In the majority of cases when an individual is ill, they are able to talk to their doctor and mutually reach a decision about their treatment. It is a vital point of law that a mentally competent adult has to consent to medical treatment; it cannot be forced upon them.
However, there are times where an individual maybe unable to communicate their wishes to their doctor or a medical team. For example, being unconscious or they are lacking the mental capacity to be able to agree or disagree to any treatment that maybe rendered.
In these circumstances, a statement of that individual’s wishes with regard to medical treatment is extremely important and is known as an ‘Advance Directive’ or a ‘Living Will’.
The statement allows you to specify the kind of treatment you would or would not prefer if, at any time in the future, you are unable to communicate your wishes or be able to decide for yourself.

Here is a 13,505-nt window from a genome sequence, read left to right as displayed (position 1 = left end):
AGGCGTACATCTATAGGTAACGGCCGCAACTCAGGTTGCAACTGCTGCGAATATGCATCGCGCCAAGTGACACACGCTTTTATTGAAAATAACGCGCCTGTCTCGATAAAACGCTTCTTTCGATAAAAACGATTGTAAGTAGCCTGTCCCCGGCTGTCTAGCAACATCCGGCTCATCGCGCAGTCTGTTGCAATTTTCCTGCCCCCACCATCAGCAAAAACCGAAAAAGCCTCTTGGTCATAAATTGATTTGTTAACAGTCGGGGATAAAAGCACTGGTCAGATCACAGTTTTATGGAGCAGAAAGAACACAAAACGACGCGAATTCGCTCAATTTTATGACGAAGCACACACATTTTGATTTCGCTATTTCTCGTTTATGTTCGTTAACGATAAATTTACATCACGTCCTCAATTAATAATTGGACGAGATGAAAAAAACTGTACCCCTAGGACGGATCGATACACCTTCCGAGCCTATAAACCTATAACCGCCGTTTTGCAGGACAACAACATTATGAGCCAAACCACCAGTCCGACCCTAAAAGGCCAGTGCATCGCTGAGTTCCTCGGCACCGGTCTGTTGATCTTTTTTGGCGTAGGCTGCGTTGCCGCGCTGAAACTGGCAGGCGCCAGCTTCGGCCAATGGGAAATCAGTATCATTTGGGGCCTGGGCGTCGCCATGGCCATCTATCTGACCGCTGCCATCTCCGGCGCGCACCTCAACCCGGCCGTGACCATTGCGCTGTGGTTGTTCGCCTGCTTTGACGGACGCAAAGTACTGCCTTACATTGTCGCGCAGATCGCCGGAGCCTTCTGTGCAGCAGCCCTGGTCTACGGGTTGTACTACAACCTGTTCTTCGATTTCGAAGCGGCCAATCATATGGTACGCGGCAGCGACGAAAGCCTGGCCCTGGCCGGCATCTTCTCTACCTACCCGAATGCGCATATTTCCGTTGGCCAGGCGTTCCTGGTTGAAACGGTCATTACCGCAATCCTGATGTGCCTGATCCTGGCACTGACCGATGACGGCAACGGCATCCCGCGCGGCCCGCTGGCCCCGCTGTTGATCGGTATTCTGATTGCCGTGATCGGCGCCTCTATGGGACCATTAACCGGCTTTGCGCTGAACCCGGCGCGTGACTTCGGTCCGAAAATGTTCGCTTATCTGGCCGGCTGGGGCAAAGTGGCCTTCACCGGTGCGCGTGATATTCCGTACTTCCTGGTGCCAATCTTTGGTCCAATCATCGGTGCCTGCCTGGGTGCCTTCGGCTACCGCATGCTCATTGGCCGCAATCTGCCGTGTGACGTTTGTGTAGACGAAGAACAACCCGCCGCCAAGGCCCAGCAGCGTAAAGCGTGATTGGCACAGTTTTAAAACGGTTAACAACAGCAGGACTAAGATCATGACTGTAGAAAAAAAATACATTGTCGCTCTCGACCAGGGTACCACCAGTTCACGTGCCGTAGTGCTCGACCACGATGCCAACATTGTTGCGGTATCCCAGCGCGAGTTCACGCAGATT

Certain requests CANNOT be made in an Advance Directive and these are;
- Ask for anything illegal such as euthanasia or help to commit suicide.
- Refuse the use of measures solely designed to improve comfort, such as pain relief.
- Demand care that the healthcare professionals and doctors consider inappropriate in the circumstances of your case.
- Refuse the offer of food and drink by mouth.
- Refuse basic nursing care which serves to maintain reasonable comfort such as washing, bathing and mouth care.
Once in place a regular review of the Advance Directive should be made. This will help the medical professional involved in your care to be clear that you have not changed your mind. The statement should be signed and dated after every review, (we would advise that the document is reviewed every year whilst possible).
It is advisable that a copy of the statement is kept with your medical records and your GP informed of its existence.